My family home is in the B37 area of Fordbridge and my Mom grew up in neighboring B36 Smith’s Wood. Ward boundary changes assigned Solihull our foster parent but we still feel very much a part of Birmingham.
I can see CTC Kingshurst Academy from my bedroom window, the secondary school of pop star and Loose Woman Jamelia, and my local shopping destination Kingshurst Parade is the focus of Internationally acclaimed Grime MC Lady Leshurr’s 0121 pride.
Our estate sits on the old grounds of North Solihull Sports Centre. I can hear the distant cheer and stampeding footsteps of my Aunt’s & Uncles sports days if I strain close enough.
The 94, 55 & 71 buses pass by regularly with their rumbling, smokey hum. I spent my teenage years chasing them down as early as 6:45am to get to school on time. Every year the bus fare cheekily creeping up by 20p.
When Mom finally learned to drive, many a journey saw us traverse the long collector road. She used to run the entire length for training during her world championship winning Kung Fu days with Newtown Community Centre’s Black Dragons.
My eyes would tinge with nostalgia at the Castle Vale Wacky Warehouse my brother and I would play at as children and admire the metallic beauty of the Spitfire Island sculpture at the centre of congestion.
The Fort shopping centre was a frequent destination, with its tower visible from the tall blocks of flats guarding Bromford, but I always preferred town as a shopping haven.
I climbed the ramp of the Pavilions countess times and watched Rackham’s morph into House of Fraser. I choked on tears at the closure of Toys R Us on Dale End not knowing years later it would be the site of my first kiss.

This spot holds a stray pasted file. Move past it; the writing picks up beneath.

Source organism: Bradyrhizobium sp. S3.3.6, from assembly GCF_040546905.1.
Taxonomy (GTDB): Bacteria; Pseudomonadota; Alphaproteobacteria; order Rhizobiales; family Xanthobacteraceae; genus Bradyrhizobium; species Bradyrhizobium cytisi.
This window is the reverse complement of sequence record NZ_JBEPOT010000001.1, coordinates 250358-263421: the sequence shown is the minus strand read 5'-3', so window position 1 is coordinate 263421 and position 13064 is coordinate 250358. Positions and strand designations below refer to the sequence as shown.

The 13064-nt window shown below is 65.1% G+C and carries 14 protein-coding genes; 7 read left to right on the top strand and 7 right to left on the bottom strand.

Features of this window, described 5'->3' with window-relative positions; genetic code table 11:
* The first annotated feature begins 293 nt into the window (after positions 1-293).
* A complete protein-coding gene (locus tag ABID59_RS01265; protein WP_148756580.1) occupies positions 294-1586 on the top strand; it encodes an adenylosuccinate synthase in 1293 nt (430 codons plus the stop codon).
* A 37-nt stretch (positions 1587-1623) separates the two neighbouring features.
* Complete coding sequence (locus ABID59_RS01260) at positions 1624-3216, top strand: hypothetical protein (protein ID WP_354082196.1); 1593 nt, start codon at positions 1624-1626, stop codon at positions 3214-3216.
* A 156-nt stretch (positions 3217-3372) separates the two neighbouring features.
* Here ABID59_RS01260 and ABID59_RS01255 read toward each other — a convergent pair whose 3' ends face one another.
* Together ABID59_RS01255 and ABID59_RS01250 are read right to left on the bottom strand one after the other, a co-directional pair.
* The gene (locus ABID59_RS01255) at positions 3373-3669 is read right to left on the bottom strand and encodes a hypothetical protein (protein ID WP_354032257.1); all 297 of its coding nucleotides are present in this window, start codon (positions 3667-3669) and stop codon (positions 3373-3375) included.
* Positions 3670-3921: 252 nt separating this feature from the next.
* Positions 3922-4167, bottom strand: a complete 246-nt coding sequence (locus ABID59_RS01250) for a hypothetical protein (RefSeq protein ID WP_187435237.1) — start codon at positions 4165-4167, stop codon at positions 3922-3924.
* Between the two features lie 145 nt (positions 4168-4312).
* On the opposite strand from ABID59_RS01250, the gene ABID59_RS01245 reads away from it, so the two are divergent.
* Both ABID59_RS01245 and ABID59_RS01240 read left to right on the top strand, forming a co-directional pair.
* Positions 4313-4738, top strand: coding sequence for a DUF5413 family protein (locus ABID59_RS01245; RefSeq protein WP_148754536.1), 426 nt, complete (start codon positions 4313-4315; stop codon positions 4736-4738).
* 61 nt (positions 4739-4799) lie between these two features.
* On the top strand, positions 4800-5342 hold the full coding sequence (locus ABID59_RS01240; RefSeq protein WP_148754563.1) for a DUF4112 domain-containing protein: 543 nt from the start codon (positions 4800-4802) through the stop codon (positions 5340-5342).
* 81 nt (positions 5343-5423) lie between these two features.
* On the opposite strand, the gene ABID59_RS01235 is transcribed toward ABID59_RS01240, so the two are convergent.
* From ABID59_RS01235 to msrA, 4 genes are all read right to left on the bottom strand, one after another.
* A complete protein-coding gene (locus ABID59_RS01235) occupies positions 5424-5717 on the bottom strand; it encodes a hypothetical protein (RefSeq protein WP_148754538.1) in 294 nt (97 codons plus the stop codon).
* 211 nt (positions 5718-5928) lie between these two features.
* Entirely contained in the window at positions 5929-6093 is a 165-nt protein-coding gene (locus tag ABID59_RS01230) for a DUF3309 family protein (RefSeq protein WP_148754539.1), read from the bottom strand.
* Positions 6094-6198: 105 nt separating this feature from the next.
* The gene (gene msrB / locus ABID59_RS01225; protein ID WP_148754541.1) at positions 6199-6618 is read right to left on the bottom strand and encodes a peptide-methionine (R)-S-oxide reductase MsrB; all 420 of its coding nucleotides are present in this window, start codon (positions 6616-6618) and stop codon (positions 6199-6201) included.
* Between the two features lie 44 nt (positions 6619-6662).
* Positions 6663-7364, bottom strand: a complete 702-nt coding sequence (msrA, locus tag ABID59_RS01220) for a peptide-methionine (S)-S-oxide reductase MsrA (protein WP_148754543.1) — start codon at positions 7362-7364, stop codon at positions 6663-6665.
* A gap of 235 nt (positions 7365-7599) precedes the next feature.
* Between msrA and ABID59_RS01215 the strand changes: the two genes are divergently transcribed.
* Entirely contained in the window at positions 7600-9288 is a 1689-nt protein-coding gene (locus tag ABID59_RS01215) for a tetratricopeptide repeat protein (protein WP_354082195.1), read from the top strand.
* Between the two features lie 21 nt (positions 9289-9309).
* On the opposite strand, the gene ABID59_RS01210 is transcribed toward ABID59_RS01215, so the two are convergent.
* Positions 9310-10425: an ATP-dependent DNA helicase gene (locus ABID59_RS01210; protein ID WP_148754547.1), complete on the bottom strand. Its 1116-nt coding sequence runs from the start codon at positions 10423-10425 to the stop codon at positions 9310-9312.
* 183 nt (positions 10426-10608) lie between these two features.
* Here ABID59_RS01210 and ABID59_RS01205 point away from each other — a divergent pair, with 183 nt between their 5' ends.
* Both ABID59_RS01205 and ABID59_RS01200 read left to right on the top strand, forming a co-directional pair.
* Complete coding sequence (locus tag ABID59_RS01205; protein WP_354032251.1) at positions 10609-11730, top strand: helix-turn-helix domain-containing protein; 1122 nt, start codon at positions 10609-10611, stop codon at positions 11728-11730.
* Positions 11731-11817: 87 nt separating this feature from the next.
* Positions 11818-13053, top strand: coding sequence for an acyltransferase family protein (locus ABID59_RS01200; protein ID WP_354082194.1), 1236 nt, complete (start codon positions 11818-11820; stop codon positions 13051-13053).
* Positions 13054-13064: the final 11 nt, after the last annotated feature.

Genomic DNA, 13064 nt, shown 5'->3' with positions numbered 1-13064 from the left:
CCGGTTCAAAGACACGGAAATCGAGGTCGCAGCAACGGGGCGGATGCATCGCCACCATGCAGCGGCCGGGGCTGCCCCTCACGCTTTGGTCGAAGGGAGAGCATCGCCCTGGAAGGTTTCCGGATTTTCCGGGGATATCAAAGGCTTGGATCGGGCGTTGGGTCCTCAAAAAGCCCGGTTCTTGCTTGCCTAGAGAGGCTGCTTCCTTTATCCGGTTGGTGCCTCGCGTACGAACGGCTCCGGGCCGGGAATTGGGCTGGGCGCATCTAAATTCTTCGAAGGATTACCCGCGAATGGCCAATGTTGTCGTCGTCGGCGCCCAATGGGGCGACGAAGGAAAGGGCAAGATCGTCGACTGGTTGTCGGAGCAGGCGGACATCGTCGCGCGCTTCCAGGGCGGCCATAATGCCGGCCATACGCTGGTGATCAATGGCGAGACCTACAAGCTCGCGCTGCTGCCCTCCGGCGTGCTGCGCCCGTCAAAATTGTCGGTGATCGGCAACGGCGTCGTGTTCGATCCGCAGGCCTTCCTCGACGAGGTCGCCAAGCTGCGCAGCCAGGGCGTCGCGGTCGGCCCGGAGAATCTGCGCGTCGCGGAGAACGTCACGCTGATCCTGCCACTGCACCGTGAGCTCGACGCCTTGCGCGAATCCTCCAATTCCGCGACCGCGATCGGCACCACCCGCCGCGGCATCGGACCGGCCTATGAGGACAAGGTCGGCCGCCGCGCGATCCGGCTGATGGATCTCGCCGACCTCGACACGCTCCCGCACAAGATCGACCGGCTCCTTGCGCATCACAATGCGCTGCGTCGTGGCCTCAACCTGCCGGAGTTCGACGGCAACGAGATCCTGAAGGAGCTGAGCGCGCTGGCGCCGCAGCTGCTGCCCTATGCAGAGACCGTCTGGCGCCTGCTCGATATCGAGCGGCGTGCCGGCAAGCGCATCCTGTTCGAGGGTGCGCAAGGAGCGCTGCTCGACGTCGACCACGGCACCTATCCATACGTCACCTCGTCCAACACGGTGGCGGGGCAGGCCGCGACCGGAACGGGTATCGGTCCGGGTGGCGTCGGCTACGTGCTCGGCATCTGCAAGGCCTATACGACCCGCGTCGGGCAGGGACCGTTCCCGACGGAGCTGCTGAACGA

Destiny’s Child had performed as innocent baby faced teenagers on the same street before my birth and I would grow to witness Beyonce’s magic just yards from my house at the NEC.
I shimmied my hips just like her at Perry Barr’s defunct Crown & Cushion Pub, as the Birmingham Carnival procession paraded in costume through the streets to the home sounds of Caribbean steel pans and Calypso beats so intense you could feel them vibrating through your chest.
Reggae music is the core of my Birmingham. My mother spent years soaking in the sound system culture of Handsworth’s Wassifa Sound, rubbing the wallpaper of their Jamaican migrant mothers’ homes to The 12 inch vinyl grooves of Gregory Isaac’s & Barrington Levy whilst I danced nights away in impractical heels to Mr Vegas, Beres Hammond & Bunny Wailer at Gatecrasher and 02 Academy.
A lot of changes are happening in Birmingham, so much so that the city is becoming unrecognisable. But I guess it’s time for the young to develop their own memories of a new Brum. Everyone has their own Birmingham and mine is one I will never forget.
By Olivia Brown
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